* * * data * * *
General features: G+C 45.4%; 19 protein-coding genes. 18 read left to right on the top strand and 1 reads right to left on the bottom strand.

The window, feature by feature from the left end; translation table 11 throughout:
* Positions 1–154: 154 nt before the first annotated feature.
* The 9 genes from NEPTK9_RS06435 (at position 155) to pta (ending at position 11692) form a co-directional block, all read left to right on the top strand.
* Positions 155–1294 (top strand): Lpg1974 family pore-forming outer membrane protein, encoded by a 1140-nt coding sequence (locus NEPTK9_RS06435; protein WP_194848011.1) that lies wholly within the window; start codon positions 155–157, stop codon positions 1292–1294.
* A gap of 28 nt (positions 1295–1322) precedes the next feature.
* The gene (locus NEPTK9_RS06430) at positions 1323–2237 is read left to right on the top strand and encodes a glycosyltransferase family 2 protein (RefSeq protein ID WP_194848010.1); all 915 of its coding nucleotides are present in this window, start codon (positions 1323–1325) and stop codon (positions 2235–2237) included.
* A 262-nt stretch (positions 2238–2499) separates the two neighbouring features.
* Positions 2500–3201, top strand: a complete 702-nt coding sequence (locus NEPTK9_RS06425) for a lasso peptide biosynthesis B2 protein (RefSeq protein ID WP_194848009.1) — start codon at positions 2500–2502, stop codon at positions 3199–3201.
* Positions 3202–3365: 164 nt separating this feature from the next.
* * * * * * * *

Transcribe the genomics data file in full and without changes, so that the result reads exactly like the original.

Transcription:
General features: G+C 45.4%; 19 protein-coding genes. 18 read left to right on the top strand and 1 reads right to left on the bottom strand.

The window, feature by feature from the left end; translation table 11 throughout:
* Positions 1–154: 154 nt before the first annotated feature.
* The 9 genes from NEPTK9_RS06435 (at position 155) to pta (ending at position 11692) form a co-directional block, all read left to right on the top strand.
* Positions 155–1294 (top strand): Lpg1974 family pore-forming outer membrane protein, encoded by a 1140-nt coding sequence (locus NEPTK9_RS06435; protein WP_194848011.1) that lies wholly within the window; start codon positions 155–157, stop codon positions 1292–1294.
* A gap of 28 nt (positions 1295–1322) precedes the next feature.
* The gene (locus NEPTK9_RS06430) at positions 1323–2237 is read left to right on the top strand and encodes a glycosyltransferase family 2 protein (RefSeq protein ID WP_194848010.1); all 915 of its coding nucleotides are present in this window, start codon (positions 1323–1325) and stop codon (positions 2235–2237) included.
* A 262-nt stretch (positions 2238–2499) separates the two neighbouring features.
* Positions 2500–3201, top strand: a complete 702-nt coding sequence (locus NEPTK9_RS06425) for a lasso peptide biosynthesis B2 protein (RefSeq protein ID WP_194848009.1) — start codon at positions 2500–2502, stop codon at positions 3199–3201.
* Positions 3202–3365: 164 nt separating this feature from the next.